Using robotics and similar technology, processes will advance faster and with minimal manual effort. The digital revolution has altered how construction professionals interact with technology by facilitating data, helping us build faster and safer.
What is Construction Microlearning?
Microlearning is learning through short, digestible, and practical learning resources to increase retention. However, learning a new skill can be frustrating and overwhelming if the wrong approach is adopted. A study by ResearchGate showed that the average learner forgets 70% of the learned content within a day and 90% of it in a week if they don’t strive to retain it.
Microlearning is the solution to learning retention. It is an avenue for adult learners to grasp project-specific, new information. Microlearning works well because it encourages users to watch videos and read content multiple times. The reading is short, engaging, and relevant. This promotes memorization when tied to the application.
Construction companies are using micro-learning to revolutionize their learning cultures, evoke curiosity and enhance engagement from the top down. Workers are encouraged to ask questions when they don't understand a project or instruction, versus being spoken to in a classroom all day.
Construction learning has moved away from traditional e-learning. Young construction workers say that e-learning is sometimes tedious and lengthy. The construction world enjoys learning by doing.
What are the Benefits of Microlearning
Why is Construction Microlearning Efficient?
Traditional learning involves achieving specific goals within a given timeframe. Courses are not easily accessible as workbooks or handout sheets. Micro-learning is readily accessible. Learners can take baby steps and learn at their own pace. Customizing content to suit a learner's needs introduces relevance. According to research, learners don't feel overwhelmed when using micro-learning techniques, significantly improving retention considering the attention span of an average student is 10 to 15 minutes.
Why does Construction Microlearning Increase Engagement?
Traditional educational content is typically long-formatted. It usually features text-based content, videos, or audio. Learners usually consume this content once, negatively impacting retention and application.
With microlearning, content is broken down into bite-sized chunks allowing the content to be consumed multiple times. Construction microlearning consists of short audio-visual graphics, e-books, and more. Various studies show that employees are more open to organizational learning tools that incorporate shorter courses.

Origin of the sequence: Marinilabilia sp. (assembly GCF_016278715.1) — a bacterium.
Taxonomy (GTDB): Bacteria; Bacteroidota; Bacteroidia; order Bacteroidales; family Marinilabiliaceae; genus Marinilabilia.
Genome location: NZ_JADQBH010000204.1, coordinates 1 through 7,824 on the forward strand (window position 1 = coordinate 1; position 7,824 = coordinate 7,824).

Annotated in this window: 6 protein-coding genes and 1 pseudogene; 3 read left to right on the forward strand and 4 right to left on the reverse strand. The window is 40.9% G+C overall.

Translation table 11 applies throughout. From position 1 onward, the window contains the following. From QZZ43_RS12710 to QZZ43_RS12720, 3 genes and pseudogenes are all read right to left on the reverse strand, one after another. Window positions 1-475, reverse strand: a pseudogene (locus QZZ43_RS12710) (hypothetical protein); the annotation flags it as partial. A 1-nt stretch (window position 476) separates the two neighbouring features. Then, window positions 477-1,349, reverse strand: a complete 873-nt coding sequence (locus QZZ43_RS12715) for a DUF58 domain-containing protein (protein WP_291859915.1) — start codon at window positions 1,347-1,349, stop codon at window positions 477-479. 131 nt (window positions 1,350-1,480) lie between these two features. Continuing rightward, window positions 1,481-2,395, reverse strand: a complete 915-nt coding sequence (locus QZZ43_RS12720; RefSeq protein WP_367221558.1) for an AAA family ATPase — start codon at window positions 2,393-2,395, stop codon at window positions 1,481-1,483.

How Do I Train Construction Workers with Needs-based Learning?
Traditional learning follows a specific predetermined path. Learners are considered to have similar needs or deficiencies, which could be accurate.
However, learners have different needs.
Self-directed learners can achieve their milestones without pressure, thanks to the self-paced nature of microlearning. With microlearning, learners and educators can identify skill set deficiencies, like technical knowledge or social-emotional skills.
Learners take short modules to address knowledge gaps. Once learners identify their weaknesses, the next step is to take the relevant lessons to improve. For instance, a student who lacks teamwork, communication, and interpersonal skills should focus on subjects or lessons that teach about soft skills.
Using the backend of the aQuiRe™ platform, educators or safety directors see how their contractors/students perform. Instead of playing the guessing game and assigning learnings based on gut feelings, you can best prepare learners using personal knowledge scores.
Using partnerships with organizations that value mental health, social-emotional learning, and communication, aQuiRe™ features free learning modules and content for teams looking to develop. Reach out to us with the subject line FREE CONTENT at firstname.lastname@example.org for free toolbox talks.
How Can I Train Construction Workers With a Flexible Learning Approach?
Today’s technology allows learners to access the content at their convenience, on their device, whenever they wish to learn, from any global location.
Microlearning is ideal for people with busy schedules or minimal time for learning new skills. Construction learning apps are designed for remote learning in the field while allowing learners to remain productive.
Will I See Increased Return on Investment with Construction Microlearning?
With e-learning, the following factors adversely impact learner engagement:
- Lack of time for training;
- The one-size-fits-all approach doesn't work for everybody
- Hands-off learning
These factors negatively impact engagement and ROI.